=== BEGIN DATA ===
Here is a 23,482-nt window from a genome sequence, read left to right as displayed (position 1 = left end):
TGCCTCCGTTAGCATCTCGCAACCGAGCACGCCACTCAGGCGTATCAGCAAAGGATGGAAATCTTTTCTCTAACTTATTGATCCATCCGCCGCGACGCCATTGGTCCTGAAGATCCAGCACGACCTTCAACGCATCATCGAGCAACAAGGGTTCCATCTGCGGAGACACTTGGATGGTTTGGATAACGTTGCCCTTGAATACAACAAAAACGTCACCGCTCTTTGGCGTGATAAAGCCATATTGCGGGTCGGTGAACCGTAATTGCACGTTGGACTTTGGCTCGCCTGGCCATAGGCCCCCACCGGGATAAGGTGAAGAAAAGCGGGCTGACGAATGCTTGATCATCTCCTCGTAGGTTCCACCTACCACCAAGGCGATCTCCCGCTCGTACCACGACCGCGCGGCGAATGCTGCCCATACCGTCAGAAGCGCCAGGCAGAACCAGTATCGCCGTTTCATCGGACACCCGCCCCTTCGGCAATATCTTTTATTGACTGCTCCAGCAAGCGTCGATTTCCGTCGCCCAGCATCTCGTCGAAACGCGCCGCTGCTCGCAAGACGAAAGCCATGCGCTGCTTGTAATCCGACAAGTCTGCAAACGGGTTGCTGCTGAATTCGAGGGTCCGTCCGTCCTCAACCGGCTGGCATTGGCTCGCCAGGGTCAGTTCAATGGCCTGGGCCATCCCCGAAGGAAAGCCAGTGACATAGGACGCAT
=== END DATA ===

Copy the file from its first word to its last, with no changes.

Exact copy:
Here is a 23,482-nt window from a genome sequence, read left to right as displayed (position 1 = left end):
TGCCTCCGTTAGCATCTCGCAACCGAGCACGCCACTCAGGCGTATCAGCAAAGGATGGAAATCTTTTCTCTAACTTATTGATCCATCCGCCGCGACGCCATTGGTCCTGAAGATCCAGCACGACCTTCAACGCATCATCGAGCAACAAGGGTTCCATCTGCGGAGACACTTGGATGGTTTGGATAACGTTGCCCTTGAATACAACAAAAACGTCACCGCTCTTTGGCGTGATAAAGCCATATTGCGGGTCGGTGAACCGTAATTGCACGTTGGACTTTGGCTCGCCTGGCCATAGGCCCCCACCGGGATAAGGTGAAGAAAAGCGGGCTGACGAATGCTTGATCATCTCCTCGTAGGTTCCACCTACCACCAAGGCGATCTCCCGCTCGTACCACGACCGCGCGGCGAATGCTGCCCATACCGTCAGAAGCGCCAGGCAGAACCAGTATCGCCGTTTCATCGGACACCCGCCCCTTCGGCAATATCTTTTATTGACTGCTCCAGCAAGCGTCGATTTCCGTCGCCCAGCATCTCGTCGAAACGCGCCGCTGCTCGCAAGACGAAAGCCATGCGCTGCTTGTAATCCGACAAGTCTGCAAACGGGTTGCTGCTGAATTCGAGGGTCCGTCCGTCCTCAACCGGCTGGCATTGGCTCGCCAGGGTCAGTTCAATGGCCTGGGCCATCCCCGAAGGAAAGCCAGTGACATAGGACGCAT